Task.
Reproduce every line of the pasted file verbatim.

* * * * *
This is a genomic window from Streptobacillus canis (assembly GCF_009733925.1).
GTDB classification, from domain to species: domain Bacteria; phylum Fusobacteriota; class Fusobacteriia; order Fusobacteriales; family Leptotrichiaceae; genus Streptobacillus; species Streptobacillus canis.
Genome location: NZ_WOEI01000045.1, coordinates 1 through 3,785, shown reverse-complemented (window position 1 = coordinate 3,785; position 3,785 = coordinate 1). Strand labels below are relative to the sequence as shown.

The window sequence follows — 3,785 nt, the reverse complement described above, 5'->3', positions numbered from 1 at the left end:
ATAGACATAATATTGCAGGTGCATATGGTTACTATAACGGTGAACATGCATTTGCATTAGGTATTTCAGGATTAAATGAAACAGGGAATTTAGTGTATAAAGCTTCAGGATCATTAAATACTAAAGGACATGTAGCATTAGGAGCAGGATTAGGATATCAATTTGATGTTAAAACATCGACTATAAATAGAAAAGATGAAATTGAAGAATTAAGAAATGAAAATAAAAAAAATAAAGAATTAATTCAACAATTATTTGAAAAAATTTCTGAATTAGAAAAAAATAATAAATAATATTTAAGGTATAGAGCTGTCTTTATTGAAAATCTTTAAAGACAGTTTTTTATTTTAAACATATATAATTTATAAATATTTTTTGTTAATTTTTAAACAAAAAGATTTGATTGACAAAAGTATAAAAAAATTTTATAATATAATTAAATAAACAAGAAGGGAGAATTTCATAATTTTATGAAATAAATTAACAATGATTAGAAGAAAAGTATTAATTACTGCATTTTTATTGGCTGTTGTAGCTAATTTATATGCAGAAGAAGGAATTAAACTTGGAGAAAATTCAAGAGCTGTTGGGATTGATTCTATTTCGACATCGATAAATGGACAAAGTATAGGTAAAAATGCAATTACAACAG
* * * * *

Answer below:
This is a genomic window from Streptobacillus canis (assembly GCF_009733925.1).
GTDB classification, from domain to species: domain Bacteria; phylum Fusobacteriota; class Fusobacteriia; order Fusobacteriales; family Leptotrichiaceae; genus Streptobacillus; species Streptobacillus canis.
Genome location: NZ_WOEI01000045.1, coordinates 1 through 3,785, shown reverse-complemented (window position 1 = coordinate 3,785; position 3,785 = coordinate 1). Strand labels below are relative to the sequence as shown.

The window sequence follows — 3,785 nt, the reverse complement described above, 5'->3', positions numbered from 1 at the left end:
ATAGACATAATATTGCAGGTGCATATGGTTACTATAACGGTGAACATGCATTTGCATTAGGTATTTCAGGATTAAATGAAACAGGGAATTTAGTGTATAAAGCTTCAGGATCATTAAATACTAAAGGACATGTAGCATTAGGAGCAGGATTAGGATATCAATTTGATGTTAAAACATCGACTATAAATAGAAAAGATGAAATTGAAGAATTAAGAAATGAAAATAAAAAAAATAAAGAATTAATTCAACAATTATTTGAAAAAATTTCTGAATTAGAAAAAAATAATAAATAATATTTAAGGTATAGAGCTGTCTTTATTGAAAATCTTTAAAGACAGTTTTTTATTTTAAACATATATAATTTATAAATATTTTTTGTTAATTTTTAAACAAAAAGATTTGATTGACAAAAGTATAAAAAAATTTTATAATATAATTAAATAAACAAGAAGGGAGAATTTCATAATTTTATGAAATAAATTAACAATGATTAGAAGAAAAGTATTAATTACTGCATTTTTATTGGCTGTTGTAGCTAATTTATATGCAGAAGAAGGAATTAAACTTGGAGAAAATTCAAGAGCTGTTGGGATTGATTCTATTTCGACATCGATAAATGGACAAAGTATAGGTAAAAATGCAATTACAACAG